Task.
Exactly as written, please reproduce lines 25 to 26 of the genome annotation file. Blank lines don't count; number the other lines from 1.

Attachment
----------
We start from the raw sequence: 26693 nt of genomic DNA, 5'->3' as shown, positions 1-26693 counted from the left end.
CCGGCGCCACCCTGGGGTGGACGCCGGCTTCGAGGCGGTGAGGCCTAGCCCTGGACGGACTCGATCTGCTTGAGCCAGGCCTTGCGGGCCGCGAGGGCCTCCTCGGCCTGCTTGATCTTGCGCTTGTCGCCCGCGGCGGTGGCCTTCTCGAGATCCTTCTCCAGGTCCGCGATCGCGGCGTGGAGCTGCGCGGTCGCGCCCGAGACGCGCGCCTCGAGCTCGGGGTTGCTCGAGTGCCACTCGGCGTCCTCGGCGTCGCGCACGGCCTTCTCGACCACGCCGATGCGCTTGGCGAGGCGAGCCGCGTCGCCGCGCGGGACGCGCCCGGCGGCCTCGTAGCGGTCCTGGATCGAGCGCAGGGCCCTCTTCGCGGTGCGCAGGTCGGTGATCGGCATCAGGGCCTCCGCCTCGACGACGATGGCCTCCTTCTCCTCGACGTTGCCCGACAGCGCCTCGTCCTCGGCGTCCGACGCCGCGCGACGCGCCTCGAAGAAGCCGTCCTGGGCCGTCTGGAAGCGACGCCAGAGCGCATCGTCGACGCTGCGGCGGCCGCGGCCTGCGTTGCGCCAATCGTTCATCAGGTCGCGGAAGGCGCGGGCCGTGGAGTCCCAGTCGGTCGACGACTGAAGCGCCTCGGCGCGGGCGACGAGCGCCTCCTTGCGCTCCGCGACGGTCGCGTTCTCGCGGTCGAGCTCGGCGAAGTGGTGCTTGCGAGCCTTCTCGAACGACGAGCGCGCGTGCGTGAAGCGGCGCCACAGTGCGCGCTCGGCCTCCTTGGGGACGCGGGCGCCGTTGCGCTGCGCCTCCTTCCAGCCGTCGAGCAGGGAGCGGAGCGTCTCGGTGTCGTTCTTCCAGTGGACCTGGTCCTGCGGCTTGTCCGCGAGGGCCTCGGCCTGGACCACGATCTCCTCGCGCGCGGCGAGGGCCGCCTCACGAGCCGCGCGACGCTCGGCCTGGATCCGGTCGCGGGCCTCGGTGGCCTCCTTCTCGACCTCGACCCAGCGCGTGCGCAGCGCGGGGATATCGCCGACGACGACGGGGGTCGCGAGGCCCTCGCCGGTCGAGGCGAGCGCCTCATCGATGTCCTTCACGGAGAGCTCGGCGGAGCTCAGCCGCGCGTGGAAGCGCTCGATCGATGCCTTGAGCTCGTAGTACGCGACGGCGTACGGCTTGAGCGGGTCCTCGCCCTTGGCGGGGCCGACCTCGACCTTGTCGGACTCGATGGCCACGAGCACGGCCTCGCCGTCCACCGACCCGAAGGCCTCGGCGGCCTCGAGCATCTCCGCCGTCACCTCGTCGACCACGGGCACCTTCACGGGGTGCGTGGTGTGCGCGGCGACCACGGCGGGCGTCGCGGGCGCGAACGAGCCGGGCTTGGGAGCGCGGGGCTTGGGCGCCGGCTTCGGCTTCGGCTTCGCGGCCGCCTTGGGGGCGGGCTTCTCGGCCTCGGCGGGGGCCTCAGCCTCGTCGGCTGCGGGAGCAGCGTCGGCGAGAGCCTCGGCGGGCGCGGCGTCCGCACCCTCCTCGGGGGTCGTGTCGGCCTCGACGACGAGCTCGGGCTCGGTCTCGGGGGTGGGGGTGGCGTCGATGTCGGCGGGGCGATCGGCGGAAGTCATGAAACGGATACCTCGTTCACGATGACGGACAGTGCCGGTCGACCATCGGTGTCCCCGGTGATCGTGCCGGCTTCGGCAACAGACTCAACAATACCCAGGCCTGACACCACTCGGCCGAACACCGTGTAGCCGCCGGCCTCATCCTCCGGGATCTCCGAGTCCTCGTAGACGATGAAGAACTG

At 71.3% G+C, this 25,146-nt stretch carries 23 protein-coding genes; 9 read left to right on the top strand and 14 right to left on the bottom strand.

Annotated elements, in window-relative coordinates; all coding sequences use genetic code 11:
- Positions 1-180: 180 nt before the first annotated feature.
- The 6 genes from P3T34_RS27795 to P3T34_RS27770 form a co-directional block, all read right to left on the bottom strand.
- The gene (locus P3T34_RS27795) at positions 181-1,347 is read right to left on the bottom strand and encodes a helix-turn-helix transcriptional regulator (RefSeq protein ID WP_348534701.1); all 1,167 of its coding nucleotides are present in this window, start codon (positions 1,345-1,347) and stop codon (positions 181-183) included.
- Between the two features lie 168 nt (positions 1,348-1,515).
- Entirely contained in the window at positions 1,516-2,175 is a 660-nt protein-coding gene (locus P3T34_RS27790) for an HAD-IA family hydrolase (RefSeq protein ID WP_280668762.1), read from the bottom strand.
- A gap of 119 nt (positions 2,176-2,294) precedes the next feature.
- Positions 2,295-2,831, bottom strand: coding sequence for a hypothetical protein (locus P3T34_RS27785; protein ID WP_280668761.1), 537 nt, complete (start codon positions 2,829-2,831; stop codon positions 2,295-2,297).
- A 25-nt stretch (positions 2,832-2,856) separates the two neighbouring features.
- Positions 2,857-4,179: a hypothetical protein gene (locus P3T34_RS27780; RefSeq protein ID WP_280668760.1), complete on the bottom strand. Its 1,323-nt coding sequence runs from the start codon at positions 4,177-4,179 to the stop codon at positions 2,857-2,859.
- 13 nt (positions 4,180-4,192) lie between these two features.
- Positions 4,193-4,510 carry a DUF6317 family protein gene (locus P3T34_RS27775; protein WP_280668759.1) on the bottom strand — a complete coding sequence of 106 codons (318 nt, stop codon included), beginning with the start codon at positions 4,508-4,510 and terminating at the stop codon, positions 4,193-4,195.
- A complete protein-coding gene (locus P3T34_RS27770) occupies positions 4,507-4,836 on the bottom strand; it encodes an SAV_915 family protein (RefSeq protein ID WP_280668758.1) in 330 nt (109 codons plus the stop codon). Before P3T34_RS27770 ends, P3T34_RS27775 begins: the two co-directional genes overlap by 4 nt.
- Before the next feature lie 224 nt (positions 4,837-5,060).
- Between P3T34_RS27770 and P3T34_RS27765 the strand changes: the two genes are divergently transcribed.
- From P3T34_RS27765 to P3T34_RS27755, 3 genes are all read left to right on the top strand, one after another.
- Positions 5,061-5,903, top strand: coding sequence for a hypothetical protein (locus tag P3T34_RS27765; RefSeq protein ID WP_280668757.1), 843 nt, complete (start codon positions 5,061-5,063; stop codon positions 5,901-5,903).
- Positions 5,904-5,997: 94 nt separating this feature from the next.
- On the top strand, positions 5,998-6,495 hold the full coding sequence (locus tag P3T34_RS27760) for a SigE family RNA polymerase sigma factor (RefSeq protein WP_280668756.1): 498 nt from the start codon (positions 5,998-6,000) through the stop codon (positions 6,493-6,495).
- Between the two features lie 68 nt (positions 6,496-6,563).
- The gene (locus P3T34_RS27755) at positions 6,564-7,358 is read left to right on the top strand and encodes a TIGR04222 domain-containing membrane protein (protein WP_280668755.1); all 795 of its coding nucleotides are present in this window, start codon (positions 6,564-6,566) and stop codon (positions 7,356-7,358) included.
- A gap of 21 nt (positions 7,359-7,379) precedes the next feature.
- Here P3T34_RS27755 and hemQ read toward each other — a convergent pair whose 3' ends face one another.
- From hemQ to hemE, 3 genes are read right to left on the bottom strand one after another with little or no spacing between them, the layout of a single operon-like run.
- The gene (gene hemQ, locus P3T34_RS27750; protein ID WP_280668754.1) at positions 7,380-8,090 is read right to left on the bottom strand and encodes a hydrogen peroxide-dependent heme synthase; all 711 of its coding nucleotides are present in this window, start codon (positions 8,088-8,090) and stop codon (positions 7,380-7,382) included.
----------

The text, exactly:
- A gap of 21 nt (positions 7,359-7,379) precedes the next feature.
- Here P3T34_RS27755 and hemQ read toward each other — a convergent pair whose 3' ends face one another.